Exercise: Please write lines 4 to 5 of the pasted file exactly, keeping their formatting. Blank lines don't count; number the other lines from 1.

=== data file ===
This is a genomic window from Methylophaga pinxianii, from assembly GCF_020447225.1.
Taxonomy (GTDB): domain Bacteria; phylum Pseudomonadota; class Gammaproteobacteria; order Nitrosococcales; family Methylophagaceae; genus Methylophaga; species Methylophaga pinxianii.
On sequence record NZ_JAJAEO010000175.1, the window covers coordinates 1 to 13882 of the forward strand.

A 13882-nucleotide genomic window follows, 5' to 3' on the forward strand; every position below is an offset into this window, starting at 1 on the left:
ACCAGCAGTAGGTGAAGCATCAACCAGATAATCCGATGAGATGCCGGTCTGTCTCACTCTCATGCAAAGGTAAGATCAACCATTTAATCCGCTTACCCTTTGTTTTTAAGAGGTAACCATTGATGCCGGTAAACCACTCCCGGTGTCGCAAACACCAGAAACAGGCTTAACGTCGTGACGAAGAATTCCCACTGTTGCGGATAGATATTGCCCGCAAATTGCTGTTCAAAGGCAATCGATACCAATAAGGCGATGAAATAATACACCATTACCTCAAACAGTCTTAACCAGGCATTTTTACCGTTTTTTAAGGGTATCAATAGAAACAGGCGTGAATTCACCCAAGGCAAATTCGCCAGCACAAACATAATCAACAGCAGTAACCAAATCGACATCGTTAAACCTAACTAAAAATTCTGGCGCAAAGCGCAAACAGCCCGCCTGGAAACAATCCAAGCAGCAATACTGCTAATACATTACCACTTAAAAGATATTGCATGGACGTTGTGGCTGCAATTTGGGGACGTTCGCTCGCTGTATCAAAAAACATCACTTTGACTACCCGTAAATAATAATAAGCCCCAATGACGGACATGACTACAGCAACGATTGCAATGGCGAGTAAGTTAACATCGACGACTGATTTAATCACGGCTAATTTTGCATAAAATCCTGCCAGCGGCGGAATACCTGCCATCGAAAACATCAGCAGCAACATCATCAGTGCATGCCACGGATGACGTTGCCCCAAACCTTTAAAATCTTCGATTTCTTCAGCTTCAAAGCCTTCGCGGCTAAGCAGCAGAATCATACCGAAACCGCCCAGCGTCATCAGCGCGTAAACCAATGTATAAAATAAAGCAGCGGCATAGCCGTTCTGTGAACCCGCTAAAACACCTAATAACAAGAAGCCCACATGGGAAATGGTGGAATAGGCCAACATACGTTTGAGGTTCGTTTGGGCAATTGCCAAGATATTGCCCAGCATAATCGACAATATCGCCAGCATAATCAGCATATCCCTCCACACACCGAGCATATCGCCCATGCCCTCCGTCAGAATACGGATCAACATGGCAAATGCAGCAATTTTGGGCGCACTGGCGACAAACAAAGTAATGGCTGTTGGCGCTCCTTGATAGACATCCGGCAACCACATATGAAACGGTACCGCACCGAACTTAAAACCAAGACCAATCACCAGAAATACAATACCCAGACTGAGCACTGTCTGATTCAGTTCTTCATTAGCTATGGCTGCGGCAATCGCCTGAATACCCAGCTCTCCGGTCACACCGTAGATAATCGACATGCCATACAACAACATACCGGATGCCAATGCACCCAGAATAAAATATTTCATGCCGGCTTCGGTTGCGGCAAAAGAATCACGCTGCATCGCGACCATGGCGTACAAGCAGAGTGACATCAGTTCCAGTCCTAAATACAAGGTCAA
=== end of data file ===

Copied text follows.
A 13882-nucleotide genomic window follows, 5' to 3' on the forward strand; every position below is an offset into this window, starting at 1 on the left:
ACCAGCAGTAGGTGAAGCATCAACCAGATAATCCGATGAGATGCCGGTCTGTCTCACTCTCATGCAAAGGTAAGATCAACCATTTAATCCGCTTACCCTTTGTTTTTAAGAGGTAACCATTGATGCCGGTAAACCACTCCCGGTGTCGCAAACACCAGAAACAGGCTTAACGTCGTGACGAAGAATTCCCACTGTTGCGGATAGATATTGCCCGCAAATTGCTGTTCAAAGGCAATCGATACCAATAAGGCGATGAAATAATACACCATTACCTCAAACAGTCTTAACCAGGCATTTTTACCGTTTTTTAAGGGTATCAATAGAAACAGGCGTGAATTCACCCAAGGCAAATTCGCCAGCACAAACATAATCAACAGCAGTAACCAAATCGACATCGTTAAACCTAACTAAAAATTCTGGCGCAAAGCGCAAACAGCCCGCCTGGAAACAATCCAAGCAGCAATACTGCTAATACATTACCACTTAAAAGATATTGCATGGACGTTGTGGCTGCAATTTGGGGACGTTCGCTCGCTGTATCAAAAAACATCACTTTGACTACCCGTAAATAATAATAAGCCCCAATGACGGACATGACTACAGCAACGATTGCAATGGCGAGTAAGTTAACATCGACGACTGATTTAATCACGGCTAATTTTGCATAAAATCCTGCCAGCGGCGGAATACCTGCCATCGAAAACATCAGCAGCAACATCATCAGTGCATGCCACGGATGACGTTGCCCCAAACCTTTAAAATCTTCGATTTCTTCAGCTTCAAAGCCTTCGCGGCTAAGCAGCAGAATCATACCGAAACCGCCCAGCGTCATCAGCGCGTAAACCAATGTATAAAATAAAGCAGCGGCATAGCCGTTCTGTGAACCCGCTAAAACACCTAATAACAAGAAGCCCACATGGGAAATGGTGGAATAGGCCAACATACGTTTGAGGTTCGTTTGGGCAATTGCCAAGATATTGCCCAGCATAATCGACAATATCGCCAGCATAATCAGCATATCCCTCCACACACCGAGCATATCGCCCATGCCCTCCGTCAGAATACGGATCAACATGGCAAATGCAGCAATTTTGGGCGCACTGGCGACAAACAAAGTAATGGCTGTTGGCGCTCCTTGATAGACATCCGGCAACCACATATGAAACGGTACCGCACCGAACTTAAAACCAAGACCAATCACCAGAAATACAATACCCAGACTGAGCACTGTCTGATTCAGTTCTTCATTAGCTATGGCTGCGGCAATCGCCTGAATACCCAGCTCTCCGGTCACACCGTAGATAATCGACATGCCATACAACAACATACCGGATGCCAATGCACCCAGAATAAAATATTTCATGCCGGCTTCGGTTGCGGCAAAAGAATCACGCTGCATCGCGACCATGGCGTACAAGCAGAGTGACATCAGTTCCAGTCCTAAATACAAGGTCAA